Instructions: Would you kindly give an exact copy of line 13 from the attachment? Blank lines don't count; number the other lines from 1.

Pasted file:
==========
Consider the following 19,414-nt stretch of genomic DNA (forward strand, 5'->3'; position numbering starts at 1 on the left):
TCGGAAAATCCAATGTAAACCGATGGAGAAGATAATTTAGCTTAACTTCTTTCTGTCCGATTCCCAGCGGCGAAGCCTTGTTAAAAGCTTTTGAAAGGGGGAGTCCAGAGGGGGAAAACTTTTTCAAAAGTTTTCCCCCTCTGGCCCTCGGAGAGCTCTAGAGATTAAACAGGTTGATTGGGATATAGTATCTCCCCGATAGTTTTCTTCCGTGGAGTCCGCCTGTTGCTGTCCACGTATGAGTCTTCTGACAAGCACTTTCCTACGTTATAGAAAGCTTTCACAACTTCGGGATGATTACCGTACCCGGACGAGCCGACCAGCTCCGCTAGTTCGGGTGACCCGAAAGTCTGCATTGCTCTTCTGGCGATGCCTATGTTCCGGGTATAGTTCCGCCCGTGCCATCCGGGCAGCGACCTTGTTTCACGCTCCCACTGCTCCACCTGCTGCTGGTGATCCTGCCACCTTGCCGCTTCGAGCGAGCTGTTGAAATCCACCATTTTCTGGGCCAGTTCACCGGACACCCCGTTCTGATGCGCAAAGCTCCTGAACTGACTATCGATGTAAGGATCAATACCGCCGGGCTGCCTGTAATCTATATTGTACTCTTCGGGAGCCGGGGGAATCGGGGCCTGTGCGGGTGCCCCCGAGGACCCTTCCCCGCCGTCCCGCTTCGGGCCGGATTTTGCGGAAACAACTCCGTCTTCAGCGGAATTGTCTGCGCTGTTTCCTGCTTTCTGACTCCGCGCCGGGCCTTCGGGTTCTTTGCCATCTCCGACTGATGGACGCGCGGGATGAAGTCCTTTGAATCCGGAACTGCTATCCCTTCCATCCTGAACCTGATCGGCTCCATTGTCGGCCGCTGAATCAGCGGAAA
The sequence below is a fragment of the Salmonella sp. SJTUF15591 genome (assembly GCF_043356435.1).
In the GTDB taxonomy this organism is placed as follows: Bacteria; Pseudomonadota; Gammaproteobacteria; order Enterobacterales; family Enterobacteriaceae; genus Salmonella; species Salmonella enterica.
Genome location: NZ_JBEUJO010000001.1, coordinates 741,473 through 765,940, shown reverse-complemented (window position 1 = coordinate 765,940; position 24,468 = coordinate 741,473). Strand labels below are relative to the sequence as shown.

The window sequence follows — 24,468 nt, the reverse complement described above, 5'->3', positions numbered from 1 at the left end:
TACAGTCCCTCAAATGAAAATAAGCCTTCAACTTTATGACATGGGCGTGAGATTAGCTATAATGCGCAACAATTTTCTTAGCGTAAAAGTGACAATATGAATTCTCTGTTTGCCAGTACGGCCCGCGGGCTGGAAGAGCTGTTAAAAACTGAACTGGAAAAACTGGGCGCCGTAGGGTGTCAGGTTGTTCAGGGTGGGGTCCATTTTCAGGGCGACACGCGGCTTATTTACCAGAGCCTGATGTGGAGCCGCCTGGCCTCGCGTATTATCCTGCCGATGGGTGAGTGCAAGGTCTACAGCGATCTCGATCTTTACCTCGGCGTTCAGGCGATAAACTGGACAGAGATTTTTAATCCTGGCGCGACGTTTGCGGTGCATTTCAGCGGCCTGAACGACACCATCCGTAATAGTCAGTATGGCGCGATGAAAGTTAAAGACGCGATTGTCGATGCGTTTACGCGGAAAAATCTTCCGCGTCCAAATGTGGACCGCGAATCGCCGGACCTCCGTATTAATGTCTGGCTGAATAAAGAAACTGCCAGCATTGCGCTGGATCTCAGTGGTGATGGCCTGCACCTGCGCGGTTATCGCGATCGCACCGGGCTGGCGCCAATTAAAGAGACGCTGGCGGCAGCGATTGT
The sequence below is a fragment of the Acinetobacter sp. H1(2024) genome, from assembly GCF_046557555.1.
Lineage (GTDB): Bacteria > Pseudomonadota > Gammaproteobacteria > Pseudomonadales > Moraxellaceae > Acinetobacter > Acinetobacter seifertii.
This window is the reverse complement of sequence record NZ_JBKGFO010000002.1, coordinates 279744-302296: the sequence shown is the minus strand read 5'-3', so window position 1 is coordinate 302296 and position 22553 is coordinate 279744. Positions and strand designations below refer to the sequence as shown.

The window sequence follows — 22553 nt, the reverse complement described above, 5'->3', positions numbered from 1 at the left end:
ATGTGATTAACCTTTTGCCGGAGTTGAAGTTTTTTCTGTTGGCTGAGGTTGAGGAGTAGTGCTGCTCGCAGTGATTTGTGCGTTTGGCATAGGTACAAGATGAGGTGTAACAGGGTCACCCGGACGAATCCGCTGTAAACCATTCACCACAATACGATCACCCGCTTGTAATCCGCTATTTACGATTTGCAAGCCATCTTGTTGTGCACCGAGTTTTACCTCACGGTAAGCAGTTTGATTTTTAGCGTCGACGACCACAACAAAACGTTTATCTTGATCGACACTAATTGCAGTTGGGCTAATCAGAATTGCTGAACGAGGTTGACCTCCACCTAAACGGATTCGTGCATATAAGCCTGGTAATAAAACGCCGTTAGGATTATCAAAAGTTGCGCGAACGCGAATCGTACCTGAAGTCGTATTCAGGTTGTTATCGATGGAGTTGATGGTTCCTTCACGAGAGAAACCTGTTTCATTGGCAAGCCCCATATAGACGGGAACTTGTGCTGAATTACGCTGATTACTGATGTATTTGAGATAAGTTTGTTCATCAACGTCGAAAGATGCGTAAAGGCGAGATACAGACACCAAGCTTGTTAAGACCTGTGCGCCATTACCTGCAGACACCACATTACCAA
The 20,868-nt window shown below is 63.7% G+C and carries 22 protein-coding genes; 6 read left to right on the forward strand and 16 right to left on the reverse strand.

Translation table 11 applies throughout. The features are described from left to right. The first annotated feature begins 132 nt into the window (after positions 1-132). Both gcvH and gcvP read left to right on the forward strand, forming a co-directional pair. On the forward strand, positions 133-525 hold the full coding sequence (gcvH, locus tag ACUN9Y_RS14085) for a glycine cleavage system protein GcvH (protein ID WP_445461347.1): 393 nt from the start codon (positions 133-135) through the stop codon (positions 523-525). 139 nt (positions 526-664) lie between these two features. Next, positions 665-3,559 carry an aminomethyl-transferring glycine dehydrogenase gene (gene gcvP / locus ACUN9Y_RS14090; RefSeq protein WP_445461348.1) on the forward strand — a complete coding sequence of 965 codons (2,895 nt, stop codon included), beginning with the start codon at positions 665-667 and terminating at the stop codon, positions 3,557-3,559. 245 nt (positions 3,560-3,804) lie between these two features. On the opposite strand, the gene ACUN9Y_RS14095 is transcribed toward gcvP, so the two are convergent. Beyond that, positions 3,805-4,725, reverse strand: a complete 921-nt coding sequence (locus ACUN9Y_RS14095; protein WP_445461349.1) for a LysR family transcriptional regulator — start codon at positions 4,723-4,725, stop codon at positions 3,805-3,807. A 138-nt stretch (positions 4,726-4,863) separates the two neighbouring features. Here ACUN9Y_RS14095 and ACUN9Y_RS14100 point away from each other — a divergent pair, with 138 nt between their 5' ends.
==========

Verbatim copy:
The 20,868-nt window shown below is 63.7% G+C and carries 22 protein-coding genes; 6 read left to right on the forward strand and 16 right to left on the reverse strand.